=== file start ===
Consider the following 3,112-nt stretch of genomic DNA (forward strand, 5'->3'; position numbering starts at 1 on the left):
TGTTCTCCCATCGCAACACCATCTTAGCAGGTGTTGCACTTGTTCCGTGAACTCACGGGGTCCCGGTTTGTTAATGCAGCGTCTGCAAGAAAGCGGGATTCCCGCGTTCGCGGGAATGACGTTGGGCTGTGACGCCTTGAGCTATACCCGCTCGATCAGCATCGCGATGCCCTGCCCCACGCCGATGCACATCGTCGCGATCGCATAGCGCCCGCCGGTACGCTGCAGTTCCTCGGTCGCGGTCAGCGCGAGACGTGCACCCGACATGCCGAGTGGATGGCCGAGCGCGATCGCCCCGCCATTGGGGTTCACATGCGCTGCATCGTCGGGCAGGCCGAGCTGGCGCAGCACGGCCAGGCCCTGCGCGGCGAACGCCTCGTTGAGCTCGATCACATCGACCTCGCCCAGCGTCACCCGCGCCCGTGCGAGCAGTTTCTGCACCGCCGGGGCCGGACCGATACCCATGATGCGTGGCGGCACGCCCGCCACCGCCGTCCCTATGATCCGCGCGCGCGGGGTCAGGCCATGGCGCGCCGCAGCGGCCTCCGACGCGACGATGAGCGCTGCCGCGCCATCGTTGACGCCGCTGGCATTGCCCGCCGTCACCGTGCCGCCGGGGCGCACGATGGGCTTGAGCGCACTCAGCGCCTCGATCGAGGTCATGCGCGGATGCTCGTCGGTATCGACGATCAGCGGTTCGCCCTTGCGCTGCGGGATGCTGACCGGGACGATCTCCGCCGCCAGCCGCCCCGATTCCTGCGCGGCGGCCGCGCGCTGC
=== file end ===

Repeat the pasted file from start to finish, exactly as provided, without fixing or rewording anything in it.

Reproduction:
Consider the following 3,112-nt stretch of genomic DNA (forward strand, 5'->3'; position numbering starts at 1 on the left):
TGTTCTCCCATCGCAACACCATCTTAGCAGGTGTTGCACTTGTTCCGTGAACTCACGGGGTCCCGGTTTGTTAATGCAGCGTCTGCAAGAAAGCGGGATTCCCGCGTTCGCGGGAATGACGTTGGGCTGTGACGCCTTGAGCTATACCCGCTCGATCAGCATCGCGATGCCCTGCCCCACGCCGATGCACATCGTCGCGATCGCATAGCGCCCGCCGGTACGCTGCAGTTCCTCGGTCGCGGTCAGCGCGAGACGTGCACCCGACATGCCGAGTGGATGGCCGAGCGCGATCGCCCCGCCATTGGGGTTCACATGCGCTGCATCGTCGGGCAGGCCGAGCTGGCGCAGCACGGCCAGGCCCTGCGCGGCGAACGCCTCGTTGAGCTCGATCACATCGACCTCGCCCAGCGTCACCCGCGCCCGTGCGAGCAGTTTCTGCACCGCCGGGGCCGGACCGATACCCATGATGCGTGGCGGCACGCCCGCCACCGCCGTCCCTATGATCCGCGCGCGCGGGGTCAGGCCATGGCGCGCCGCAGCGGCCTCCGACGCGACGATGAGCGCTGCCGCGCCATCGTTGACGCCGCTGGCATTGCCCGCCGTCACCGTGCCGCCGGGGCGCACGATGGGCTTGAGCGCACTCAGCGCCTCGATCGAGGTCATGCGCGGATGCTCGTCGGTATCGACGATCAGCGGTTCGCCCTTGCGCTGCGGGATGCTGACCGGGACGATCTCCGCCGCCAGCCGCCCCGATTCCTGCGCGGCGGCCGCGCGCTGC